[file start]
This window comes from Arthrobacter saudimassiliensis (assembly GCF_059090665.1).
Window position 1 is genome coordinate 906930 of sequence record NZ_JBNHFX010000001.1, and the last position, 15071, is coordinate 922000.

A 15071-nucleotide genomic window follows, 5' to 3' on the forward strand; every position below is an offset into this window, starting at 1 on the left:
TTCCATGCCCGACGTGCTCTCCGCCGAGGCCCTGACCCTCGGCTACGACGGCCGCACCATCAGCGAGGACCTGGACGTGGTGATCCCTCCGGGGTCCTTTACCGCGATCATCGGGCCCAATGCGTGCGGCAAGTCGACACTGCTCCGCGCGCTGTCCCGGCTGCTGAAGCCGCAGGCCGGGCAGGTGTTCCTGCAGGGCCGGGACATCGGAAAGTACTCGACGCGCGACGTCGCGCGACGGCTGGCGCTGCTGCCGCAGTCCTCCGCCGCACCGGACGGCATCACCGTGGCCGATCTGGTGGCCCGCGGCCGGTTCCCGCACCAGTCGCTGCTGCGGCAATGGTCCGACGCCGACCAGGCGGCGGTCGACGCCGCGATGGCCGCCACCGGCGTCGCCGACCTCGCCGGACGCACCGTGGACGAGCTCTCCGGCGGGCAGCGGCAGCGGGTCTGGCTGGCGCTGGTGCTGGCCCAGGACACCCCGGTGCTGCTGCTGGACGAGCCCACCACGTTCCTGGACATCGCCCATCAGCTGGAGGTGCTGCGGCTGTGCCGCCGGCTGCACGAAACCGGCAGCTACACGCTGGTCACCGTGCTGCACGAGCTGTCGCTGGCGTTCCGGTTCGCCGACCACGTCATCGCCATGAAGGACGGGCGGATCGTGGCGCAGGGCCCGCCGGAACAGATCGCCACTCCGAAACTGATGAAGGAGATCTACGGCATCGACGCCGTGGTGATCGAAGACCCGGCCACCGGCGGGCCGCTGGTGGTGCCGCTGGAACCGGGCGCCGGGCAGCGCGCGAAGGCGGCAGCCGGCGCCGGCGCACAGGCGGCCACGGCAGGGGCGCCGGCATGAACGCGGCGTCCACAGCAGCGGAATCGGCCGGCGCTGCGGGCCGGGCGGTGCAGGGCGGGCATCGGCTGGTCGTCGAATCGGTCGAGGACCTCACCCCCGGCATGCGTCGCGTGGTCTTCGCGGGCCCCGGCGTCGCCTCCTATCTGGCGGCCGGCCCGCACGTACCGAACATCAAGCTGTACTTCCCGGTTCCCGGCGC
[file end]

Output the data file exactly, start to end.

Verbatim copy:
This window comes from Arthrobacter saudimassiliensis (assembly GCF_059090665.1).
Window position 1 is genome coordinate 906930 of sequence record NZ_JBNHFX010000001.1, and the last position, 15071, is coordinate 922000.

A 15071-nucleotide genomic window follows, 5' to 3' on the forward strand; every position below is an offset into this window, starting at 1 on the left:
TTCCATGCCCGACGTGCTCTCCGCCGAGGCCCTGACCCTCGGCTACGACGGCCGCACCATCAGCGAGGACCTGGACGTGGTGATCCCTCCGGGGTCCTTTACCGCGATCATCGGGCCCAATGCGTGCGGCAAGTCGACACTGCTCCGCGCGCTGTCCCGGCTGCTGAAGCCGCAGGCCGGGCAGGTGTTCCTGCAGGGCCGGGACATCGGAAAGTACTCGACGCGCGACGTCGCGCGACGGCTGGCGCTGCTGCCGCAGTCCTCCGCCGCACCGGACGGCATCACCGTGGCCGATCTGGTGGCCCGCGGCCGGTTCCCGCACCAGTCGCTGCTGCGGCAATGGTCCGACGCCGACCAGGCGGCGGTCGACGCCGCGATGGCCGCCACCGGCGTCGCCGACCTCGCCGGACGCACCGTGGACGAGCTCTCCGGCGGGCAGCGGCAGCGGGTCTGGCTGGCGCTGGTGCTGGCCCAGGACACCCCGGTGCTGCTGCTGGACGAGCCCACCACGTTCCTGGACATCGCCCATCAGCTGGAGGTGCTGCGGCTGTGCCGCCGGCTGCACGAAACCGGCAGCTACACGCTGGTCACCGTGCTGCACGAGCTGTCGCTGGCGTTCCGGTTCGCCGACCACGTCATCGCCATGAAGGACGGGCGGATCGTGGCGCAGGGCCCGCCGGAACAGATCGCCACTCCGAAACTGATGAAGGAGATCTACGGCATCGACGCCGTGGTGATCGAAGACCCGGCCACCGGCGGGCCGCTGGTGGTGCCGCTGGAACCGGGCGCCGGGCAGCGCGCGAAGGCGGCAGCCGGCGCCGGCGCACAGGCGGCCACGGCAGGGGCGCCGGCATGAACGCGGCGTCCACAGCAGCGGAATCGGCCGGCGCTGCGGGCCGGGCGGTGCAGGGCGGGCATCGGCTGGTCGTCGAATCGGTCGAGGACCTCACCCCCGGCATGCGTCGCGTGGTCTTCGCGGGCCCCGGCGTCGCCTCCTATCTGGCGGCCGGCCCGCACGTACCGAACATCAAGCTGTACTTCCCGGTTCCCGGCGC